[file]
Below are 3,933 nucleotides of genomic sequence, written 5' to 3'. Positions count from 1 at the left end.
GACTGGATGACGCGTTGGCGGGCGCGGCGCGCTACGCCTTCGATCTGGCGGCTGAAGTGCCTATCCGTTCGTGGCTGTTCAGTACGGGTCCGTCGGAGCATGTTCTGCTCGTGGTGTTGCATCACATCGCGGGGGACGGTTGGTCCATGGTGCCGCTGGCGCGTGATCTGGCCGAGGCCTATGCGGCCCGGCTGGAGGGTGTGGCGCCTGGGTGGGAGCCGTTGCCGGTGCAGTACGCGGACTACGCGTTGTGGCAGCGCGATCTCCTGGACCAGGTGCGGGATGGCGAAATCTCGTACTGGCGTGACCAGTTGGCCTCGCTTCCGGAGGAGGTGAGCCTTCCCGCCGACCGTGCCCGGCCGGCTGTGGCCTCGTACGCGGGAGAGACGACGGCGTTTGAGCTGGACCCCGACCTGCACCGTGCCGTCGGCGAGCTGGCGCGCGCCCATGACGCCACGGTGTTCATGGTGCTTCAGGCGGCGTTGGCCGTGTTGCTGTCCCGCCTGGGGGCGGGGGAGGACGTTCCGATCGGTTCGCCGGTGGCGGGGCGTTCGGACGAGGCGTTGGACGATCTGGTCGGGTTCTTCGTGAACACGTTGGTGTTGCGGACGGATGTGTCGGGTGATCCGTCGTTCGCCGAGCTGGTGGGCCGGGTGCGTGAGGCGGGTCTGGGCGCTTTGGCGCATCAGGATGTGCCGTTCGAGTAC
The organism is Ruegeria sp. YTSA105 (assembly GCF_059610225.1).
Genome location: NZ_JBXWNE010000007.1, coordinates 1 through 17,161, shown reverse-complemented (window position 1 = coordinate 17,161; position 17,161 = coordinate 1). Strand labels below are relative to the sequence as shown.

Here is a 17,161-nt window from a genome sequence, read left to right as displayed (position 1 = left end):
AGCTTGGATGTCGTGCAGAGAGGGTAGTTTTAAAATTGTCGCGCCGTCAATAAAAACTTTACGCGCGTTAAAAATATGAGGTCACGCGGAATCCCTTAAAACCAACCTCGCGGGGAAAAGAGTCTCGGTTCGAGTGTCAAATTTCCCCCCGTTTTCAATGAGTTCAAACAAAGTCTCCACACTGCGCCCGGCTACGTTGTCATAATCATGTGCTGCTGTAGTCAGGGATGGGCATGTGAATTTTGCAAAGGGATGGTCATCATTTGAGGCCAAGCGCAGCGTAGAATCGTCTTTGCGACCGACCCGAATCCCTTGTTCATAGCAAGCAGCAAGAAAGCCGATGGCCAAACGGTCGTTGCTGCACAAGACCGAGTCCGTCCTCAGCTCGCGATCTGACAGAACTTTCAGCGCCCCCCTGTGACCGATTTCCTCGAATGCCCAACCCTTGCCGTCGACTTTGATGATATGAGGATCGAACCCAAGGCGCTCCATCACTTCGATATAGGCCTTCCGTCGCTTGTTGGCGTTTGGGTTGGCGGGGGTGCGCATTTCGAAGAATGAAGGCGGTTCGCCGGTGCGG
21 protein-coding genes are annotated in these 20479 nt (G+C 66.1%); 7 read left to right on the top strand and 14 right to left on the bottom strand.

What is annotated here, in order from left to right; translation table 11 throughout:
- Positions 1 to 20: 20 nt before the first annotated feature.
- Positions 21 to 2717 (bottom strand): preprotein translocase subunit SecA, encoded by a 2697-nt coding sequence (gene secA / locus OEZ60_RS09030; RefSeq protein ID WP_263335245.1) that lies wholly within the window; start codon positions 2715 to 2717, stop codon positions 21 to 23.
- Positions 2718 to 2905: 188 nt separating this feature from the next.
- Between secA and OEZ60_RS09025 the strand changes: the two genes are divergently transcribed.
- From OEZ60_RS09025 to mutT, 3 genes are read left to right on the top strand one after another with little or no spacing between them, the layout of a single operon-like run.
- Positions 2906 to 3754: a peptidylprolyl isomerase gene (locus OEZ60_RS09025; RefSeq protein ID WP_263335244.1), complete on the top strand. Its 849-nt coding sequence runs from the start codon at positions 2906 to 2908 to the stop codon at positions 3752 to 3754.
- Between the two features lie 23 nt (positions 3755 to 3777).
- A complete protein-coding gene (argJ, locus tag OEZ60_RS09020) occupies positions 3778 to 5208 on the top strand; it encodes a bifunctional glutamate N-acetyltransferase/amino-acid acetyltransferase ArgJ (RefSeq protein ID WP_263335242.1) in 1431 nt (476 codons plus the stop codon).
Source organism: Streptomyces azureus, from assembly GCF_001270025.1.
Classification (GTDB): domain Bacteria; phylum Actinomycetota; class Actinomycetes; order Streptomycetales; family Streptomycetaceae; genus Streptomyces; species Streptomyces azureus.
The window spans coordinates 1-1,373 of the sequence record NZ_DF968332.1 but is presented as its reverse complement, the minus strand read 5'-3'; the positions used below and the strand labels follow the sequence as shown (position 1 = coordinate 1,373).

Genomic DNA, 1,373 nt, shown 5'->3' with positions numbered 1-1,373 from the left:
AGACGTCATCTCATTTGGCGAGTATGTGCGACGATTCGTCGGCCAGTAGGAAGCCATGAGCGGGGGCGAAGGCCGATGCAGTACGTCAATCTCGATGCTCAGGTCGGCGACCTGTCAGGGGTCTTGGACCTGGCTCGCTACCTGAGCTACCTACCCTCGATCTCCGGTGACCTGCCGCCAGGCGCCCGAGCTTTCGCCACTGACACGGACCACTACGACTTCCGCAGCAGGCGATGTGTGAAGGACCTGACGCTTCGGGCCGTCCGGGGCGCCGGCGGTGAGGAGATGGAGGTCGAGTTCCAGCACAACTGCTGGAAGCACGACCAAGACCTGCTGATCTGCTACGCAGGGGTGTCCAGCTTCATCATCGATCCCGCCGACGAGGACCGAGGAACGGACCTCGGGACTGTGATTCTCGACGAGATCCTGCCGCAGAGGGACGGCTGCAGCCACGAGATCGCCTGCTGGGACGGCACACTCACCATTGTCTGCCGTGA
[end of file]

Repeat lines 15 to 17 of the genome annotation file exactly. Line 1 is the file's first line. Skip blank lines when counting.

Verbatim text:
- Between the two features lie 23 nt (positions 3755 to 3777).
- A complete protein-coding gene (argJ, locus tag OEZ60_RS09020) occupies positions 3778 to 5208 on the top strand; it encodes a bifunctional glutamate N-acetyltransferase/amino-acid acetyltransferase ArgJ (RefSeq protein ID WP_263335242.1) in 1431 nt (476 codons plus the stop codon).
Source organism: Streptomyces azureus, from assembly GCF_001270025.1.